She went into the water in the 6's. I gave her a fist full of jellybeans and sent her off with some serious trepidation. I watch her like a hawk when she's in the pool, it's not as if she could crash and I wouldn't notice.
Oh... I noticed alright.
It was in the middle of a length. This is Rowan's first lesson set in the grown up pool. That cold temperature does a real number on her; fighting to keep her body temperature up, and fighting to stay afloat sends her spinning down into hypoglycemia nearly everytime.
She wants so much to be just another kid. Able to scream and splash and have fun.
Like I was saying... it was in the middle of a length, and for whatever reason she plunged deep under water. I don't know if it was the way she held her head, or if it was the lethargic posture of her body. I knew. Maybe it was the expression on her face, through the water, her little goggles on her head, and her entire face squinched in a knot. Squinched isn't a word: I just made it up. I'm the sole caretaker of a type one diabetic child, and one of the benefits is that I am now entitled to randomly add words to the English language. Deal with it... move on.
She breaks the surface of the pool, I see her chug for air. Her face goes back under. I'm standing at the pool edge at this point, less than six feet away. I'm wishing I had a change of dry clothes because I have a sneaky suspicion I'm about to be diving in.
She begins to sink. So does my heart, and every ounce of air in my lungs rushes out. She's afraid, and it's written all over her face. I am too; is it written on my face?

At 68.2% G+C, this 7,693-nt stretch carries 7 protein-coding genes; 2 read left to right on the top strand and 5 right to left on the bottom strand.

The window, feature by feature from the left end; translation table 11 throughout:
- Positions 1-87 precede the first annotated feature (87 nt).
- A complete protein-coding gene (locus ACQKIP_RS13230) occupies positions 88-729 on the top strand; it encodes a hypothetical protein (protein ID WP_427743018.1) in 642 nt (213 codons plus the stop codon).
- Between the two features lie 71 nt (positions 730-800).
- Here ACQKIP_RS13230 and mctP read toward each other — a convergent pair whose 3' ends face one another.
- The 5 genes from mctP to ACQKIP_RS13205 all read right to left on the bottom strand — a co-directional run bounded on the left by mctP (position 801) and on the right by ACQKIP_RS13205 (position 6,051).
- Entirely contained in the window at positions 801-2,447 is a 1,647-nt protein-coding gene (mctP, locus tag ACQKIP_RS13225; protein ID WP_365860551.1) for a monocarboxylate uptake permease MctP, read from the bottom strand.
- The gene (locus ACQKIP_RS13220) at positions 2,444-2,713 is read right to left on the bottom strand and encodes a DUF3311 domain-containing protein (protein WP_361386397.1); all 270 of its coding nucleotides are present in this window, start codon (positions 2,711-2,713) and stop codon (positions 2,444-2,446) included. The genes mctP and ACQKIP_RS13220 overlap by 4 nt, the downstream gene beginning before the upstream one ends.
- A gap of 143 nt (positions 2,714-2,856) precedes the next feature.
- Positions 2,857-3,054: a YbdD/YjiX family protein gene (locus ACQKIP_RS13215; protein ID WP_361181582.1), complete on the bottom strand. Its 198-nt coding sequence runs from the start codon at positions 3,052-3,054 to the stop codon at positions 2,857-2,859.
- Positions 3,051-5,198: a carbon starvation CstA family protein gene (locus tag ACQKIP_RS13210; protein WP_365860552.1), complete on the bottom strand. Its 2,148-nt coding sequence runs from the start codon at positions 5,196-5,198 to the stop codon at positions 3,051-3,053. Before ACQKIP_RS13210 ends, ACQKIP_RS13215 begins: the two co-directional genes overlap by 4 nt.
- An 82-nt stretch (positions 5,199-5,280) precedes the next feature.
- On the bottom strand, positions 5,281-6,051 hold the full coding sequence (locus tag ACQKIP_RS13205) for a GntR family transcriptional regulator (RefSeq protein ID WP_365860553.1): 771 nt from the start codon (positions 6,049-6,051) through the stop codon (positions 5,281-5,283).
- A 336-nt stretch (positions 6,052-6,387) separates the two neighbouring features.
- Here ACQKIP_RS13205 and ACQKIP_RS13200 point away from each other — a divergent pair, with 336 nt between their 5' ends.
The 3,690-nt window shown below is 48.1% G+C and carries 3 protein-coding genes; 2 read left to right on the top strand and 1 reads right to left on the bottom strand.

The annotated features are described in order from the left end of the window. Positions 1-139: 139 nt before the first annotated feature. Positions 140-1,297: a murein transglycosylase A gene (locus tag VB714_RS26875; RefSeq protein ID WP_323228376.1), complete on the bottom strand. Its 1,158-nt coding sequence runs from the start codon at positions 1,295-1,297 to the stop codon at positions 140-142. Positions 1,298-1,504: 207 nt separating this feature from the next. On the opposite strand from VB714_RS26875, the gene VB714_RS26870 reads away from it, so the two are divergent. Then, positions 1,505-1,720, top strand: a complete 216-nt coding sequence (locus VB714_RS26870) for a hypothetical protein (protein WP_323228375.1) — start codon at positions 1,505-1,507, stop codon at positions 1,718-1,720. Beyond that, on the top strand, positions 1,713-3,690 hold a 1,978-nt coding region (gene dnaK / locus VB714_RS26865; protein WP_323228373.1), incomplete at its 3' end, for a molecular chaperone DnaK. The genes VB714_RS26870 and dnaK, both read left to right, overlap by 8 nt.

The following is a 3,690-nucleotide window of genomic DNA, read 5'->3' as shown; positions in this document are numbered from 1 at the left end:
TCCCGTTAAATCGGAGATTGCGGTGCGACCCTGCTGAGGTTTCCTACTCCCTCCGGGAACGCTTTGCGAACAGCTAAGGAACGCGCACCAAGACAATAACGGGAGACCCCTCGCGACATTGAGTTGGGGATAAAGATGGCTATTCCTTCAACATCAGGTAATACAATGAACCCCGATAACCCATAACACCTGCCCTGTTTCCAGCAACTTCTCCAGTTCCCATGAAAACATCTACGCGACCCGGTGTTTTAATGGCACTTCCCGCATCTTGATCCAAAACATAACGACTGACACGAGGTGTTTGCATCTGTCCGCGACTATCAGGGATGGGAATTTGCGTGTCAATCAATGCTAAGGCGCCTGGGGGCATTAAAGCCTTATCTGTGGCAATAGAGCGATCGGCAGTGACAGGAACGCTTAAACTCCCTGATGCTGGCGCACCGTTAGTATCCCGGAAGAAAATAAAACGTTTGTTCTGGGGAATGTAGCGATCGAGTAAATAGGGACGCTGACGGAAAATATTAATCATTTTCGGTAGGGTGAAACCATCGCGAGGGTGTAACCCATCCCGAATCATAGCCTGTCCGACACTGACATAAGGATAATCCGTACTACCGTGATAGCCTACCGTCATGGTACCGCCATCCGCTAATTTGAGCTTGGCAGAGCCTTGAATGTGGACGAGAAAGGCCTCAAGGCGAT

That swimming instructor, bless her freaking wonderful heart, she always stays with Rowan, at the minimum she's at least within arms reach. Usually closer. She's never been asked to, or instructed to. She just does. Without griping or complaining, she stands by my baby girl as she learns the front crawl. People either get this disease, or they don't. I don't know who this girl knows that's a diabetic, but she knows someone, because she "knows". She knows you can't turn your back on a T1D child swimming in a deep cool pool.
I see Rowan's arms stretching to reach the surface, all she wants to do is get above water. She knows how to, her muscles want to, in theory she's more than capable... but her blood glucose won't let her, because she simply just doesn't have the energy.
Without a word, and oh so calmly, that wonderfully empathetic swim instructor playfully plucks Rowan to the surface "You're feeling tired, aren't you?" Rowan replies "yea" kind of sheepishly.
She was such a rebel sitting on the pool edge, water up to her knees, goggles pushed up on her forehead, chugging a juice box. We know it's not allowed. But don't start with me... go ask the other lifeguard: "Just let the lady give her kid a juicebox and for the love of God, don't tell her she can't! And avoid eye contact!"
It was an interesting experience, but we survived yet another evening of swimming lessons. God bless all the compassionate people in the world who step up to help another without having being asked for their assistance. Thank you for making this world as happy as it is. It wouldn't be the same without you.